Facebook 101 For Parents

by Barbara J. Feldman on October 8, 2007

Facebook is a network that allows you to connect with friends, share photos, videos, and information about yourself with people from the various areas of your life, such as school, work, religion, etc. Many people compare Facebook to MySpace, however, Facebook is the more grown-up version and more secure version of MySpace.

As a parent, the Internet can be a scary thing, and not knowing what your child is doing on the Internet is a bad idea. So, the following is an explanation of the things you can do on Facebook, and as a parent, what you need to know about these various features.

Upload photos: On Facebook you can upload photos so that your friends can view them. This is a nice feature, and a great way to share your life with those who live far away. So, as a parent you want to know that while Facebook does have terms and conditions that prohibit pornographic or really explicit material to be uploaded, this does not mean that it does not happen. So, you will want to make sure that your child is only uploading appropriate photos, and not viewing inappropriate photos others have uploaded. You will also want to help protect them by making sure they do not upload any photos that are going to give away where they can be found; there are Internet predators out there.

Publish notes: On Facebook you can publish notes about yourself, about others, preferences, etc. You will want to make sure that your child does not publish too personal of information. You will also want to have access to your child’s network of friends so that you can see if inappropriate notes are being published.

Get the latest news from your friends: On Facebook there is a feature that can help you see which of your friends have upcoming birthdays, and check out the videos, articles, links and other items your friends are sharing with you. So as a parent, you will want to make sure that the things being shared are appropriate material, and that your child is not sharing things that they should not share.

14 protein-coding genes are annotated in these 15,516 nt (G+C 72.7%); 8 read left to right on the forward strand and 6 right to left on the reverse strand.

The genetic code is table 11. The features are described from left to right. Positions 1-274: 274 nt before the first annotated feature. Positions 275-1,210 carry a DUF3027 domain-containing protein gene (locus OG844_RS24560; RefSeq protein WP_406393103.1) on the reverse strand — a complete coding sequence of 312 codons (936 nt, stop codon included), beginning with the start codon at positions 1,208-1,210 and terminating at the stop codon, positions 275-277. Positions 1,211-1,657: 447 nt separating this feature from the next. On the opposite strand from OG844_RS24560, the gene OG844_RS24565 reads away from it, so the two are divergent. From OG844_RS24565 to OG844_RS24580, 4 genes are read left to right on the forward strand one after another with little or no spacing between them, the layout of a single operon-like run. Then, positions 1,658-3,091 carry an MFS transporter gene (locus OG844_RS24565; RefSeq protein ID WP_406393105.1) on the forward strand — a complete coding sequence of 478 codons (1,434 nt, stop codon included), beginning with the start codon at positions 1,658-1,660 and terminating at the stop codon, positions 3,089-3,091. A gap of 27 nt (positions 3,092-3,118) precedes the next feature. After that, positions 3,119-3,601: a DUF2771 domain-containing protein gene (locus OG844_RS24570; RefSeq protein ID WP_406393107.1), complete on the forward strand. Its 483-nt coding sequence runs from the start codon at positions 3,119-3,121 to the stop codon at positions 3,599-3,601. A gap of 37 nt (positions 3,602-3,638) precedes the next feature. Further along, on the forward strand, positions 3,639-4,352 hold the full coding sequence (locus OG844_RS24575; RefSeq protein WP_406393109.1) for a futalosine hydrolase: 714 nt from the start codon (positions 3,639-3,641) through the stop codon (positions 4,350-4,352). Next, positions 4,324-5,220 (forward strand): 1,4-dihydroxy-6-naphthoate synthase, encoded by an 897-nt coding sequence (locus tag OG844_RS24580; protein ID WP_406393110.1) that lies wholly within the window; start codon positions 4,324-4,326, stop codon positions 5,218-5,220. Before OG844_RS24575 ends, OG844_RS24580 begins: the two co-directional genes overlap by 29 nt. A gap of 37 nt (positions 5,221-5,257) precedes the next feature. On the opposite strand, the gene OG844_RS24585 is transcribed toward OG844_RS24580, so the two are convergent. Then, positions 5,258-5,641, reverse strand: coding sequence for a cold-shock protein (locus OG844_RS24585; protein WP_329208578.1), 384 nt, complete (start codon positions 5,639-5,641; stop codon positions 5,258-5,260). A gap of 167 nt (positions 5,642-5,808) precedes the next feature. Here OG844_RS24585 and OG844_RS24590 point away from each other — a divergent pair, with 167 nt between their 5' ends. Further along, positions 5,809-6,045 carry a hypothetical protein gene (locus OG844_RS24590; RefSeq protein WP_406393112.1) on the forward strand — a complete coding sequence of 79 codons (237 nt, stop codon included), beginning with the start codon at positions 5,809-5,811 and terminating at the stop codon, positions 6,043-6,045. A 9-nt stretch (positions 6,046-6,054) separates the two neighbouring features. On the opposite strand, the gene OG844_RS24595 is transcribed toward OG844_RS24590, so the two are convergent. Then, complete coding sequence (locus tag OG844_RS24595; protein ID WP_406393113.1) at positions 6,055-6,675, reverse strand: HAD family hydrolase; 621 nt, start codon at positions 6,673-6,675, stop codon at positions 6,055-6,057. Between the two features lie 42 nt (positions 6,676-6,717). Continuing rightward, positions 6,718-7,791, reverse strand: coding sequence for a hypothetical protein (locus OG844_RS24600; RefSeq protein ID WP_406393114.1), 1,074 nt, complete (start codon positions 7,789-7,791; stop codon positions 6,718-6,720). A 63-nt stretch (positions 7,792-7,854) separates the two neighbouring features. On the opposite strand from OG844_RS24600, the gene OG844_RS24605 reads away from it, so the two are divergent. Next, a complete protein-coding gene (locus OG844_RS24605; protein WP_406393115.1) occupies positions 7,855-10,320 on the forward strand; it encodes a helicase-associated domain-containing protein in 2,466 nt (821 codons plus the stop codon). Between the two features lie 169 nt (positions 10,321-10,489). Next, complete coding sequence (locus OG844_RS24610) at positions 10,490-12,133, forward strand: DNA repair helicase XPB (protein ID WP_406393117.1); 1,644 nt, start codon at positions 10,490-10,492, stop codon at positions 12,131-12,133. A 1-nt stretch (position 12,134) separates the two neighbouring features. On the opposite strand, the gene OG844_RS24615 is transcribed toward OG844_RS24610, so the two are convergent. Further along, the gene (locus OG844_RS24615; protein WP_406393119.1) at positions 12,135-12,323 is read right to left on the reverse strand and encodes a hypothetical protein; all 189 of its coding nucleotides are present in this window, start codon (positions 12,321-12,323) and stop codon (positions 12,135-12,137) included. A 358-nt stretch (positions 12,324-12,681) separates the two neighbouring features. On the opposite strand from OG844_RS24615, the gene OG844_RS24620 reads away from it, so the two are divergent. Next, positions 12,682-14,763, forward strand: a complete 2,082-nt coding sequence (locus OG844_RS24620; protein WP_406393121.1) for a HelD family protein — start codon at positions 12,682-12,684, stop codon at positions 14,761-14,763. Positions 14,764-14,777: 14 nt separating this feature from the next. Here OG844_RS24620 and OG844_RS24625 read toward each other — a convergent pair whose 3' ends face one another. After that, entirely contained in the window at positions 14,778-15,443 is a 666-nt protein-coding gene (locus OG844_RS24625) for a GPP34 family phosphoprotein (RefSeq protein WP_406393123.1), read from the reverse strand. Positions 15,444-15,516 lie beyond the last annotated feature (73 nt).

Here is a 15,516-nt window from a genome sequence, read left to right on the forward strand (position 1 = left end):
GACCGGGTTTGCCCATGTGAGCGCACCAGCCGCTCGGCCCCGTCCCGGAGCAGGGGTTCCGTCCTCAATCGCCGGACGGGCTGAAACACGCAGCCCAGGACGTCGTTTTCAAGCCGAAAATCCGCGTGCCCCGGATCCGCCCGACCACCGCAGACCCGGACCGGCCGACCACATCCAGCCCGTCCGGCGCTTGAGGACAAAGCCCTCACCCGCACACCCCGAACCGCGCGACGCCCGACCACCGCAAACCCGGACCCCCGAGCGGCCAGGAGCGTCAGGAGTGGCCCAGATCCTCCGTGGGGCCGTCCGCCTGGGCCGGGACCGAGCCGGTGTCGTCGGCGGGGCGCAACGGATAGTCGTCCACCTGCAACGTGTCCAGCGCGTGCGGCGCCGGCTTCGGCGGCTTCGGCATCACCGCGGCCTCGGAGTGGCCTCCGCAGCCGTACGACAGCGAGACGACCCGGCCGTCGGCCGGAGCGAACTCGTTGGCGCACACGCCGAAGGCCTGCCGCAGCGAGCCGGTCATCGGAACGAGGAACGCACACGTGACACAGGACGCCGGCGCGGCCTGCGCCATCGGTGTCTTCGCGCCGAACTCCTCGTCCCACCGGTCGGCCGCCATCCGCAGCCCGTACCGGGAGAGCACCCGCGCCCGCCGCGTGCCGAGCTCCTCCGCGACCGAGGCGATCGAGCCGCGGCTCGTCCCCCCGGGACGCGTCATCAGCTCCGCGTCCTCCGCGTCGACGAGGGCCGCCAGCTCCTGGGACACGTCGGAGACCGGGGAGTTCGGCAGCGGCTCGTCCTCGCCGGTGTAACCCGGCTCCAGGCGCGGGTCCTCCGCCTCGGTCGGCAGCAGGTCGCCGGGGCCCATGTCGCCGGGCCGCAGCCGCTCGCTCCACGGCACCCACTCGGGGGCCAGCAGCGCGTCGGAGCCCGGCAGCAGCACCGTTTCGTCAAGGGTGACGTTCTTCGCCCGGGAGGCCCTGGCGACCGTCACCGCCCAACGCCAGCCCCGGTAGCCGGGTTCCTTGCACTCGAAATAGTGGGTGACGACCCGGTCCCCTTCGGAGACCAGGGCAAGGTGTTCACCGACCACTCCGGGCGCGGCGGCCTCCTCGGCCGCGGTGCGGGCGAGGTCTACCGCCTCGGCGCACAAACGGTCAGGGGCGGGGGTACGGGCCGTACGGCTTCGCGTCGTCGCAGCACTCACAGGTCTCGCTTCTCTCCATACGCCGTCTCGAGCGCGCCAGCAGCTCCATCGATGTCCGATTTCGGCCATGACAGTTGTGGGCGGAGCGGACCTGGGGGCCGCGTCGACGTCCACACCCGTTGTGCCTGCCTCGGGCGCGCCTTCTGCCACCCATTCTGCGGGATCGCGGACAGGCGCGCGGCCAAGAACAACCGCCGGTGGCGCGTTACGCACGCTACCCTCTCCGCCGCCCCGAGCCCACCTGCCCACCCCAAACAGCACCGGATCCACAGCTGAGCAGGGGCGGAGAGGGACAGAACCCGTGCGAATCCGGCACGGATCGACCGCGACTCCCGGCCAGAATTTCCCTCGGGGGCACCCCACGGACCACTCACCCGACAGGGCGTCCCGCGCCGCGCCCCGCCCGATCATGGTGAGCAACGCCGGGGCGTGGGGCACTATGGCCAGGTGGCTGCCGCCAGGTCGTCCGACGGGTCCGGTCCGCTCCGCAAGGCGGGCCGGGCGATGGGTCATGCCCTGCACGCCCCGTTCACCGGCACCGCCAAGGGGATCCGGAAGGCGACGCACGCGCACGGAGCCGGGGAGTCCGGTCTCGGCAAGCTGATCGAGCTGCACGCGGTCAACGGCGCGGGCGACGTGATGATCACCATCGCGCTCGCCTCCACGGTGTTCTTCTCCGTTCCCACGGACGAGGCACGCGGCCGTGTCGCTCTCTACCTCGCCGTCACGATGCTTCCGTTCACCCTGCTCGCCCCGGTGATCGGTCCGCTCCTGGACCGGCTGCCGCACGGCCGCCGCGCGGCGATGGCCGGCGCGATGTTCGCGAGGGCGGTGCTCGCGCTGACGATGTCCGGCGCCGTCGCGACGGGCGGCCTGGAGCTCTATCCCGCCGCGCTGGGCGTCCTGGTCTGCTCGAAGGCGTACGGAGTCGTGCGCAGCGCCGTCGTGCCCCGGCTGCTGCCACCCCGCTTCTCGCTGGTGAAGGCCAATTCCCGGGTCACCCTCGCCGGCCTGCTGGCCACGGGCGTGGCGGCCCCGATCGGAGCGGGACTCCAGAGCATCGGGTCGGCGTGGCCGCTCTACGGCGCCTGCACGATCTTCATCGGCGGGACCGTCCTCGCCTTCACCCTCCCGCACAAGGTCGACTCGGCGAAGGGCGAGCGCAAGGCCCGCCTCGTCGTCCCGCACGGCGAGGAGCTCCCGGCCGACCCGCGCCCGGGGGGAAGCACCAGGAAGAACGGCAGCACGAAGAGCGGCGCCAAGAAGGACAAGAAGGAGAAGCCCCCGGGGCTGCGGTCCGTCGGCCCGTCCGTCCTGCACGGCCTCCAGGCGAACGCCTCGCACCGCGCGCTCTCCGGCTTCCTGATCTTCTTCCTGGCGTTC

Post videos on your profile: Facebook allows you to put links to YouTube videos on your profile. This means your child, through Facebook has access to millions of YouTube videos, and they are going to be viewing other people’s videos. As a parent this is important because your child could be clicking links to explicit videos (although there is a policy against that); in addition, they could get viruses, etc.

Tag your friends: This is a feature that allows you to tag when your friends are in one of your pictures, notes, etc. Then when you post something that shows a friend it will also be on their profile on Facebook. You can upload photos and notes from your mobile phone. When you tag your friends in photos, the photos show up in their profiles.

Use privacy settings to control who sees your info: One of things you should know as a parent is that your child can use privacy controls that allow only people in their network to view their profile. They can also limit what some people see. So, you may set up your own profile in order to be able to view your child’s, but they can block you from seeing what they do not want to have you see. One of the huge benefits of Facebook over MySpace is that only your friends and people in your networks can see your profile. Also, you have complete control over the information you post to the site, who sees it, who doesn’t, and you can even set certain pass codes, etc. to allow people to see your information, photos, etc. You can block individuals you don’t want knowing you exist on Facebook, and you can create a Limited Profile to hide certain parts of your profile from specific friends. As a parent, this is hugely important.

The profile: Facebook basically has a home page where you see the activity of your friends, and any activity that came on your profile while you were offline. Then you have a profile page where you have information about yourself like your favorite books, music, movies, etc. Your profile contains your personal info and recent activity. As a parent you will want to watch what information your child posts on their profile.

More tips like this one in Facebook,Parents,Security



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Cite This Page

Feldman, Barbara. "Facebook 101 For Parents." Surfnetkids. Feldman Publishing. 8 Oct. 2007. Web. 31 Aug. 2014. <http://www.surfnetkids.com/tech/1190/facebook-101-for-parents/ >.


  • Winkie Lord

    If I have an iPhone and I use Facebook on the iPhone am I charged data download every time I go into Facebook?

  • Sally Brooke

    Although parents will always trying to protect our children from the Internet but there must be an element of trust and it doesn’t matter how many security checks you use, there will always be things your child can access. Kids can be underestimated. They know more than you think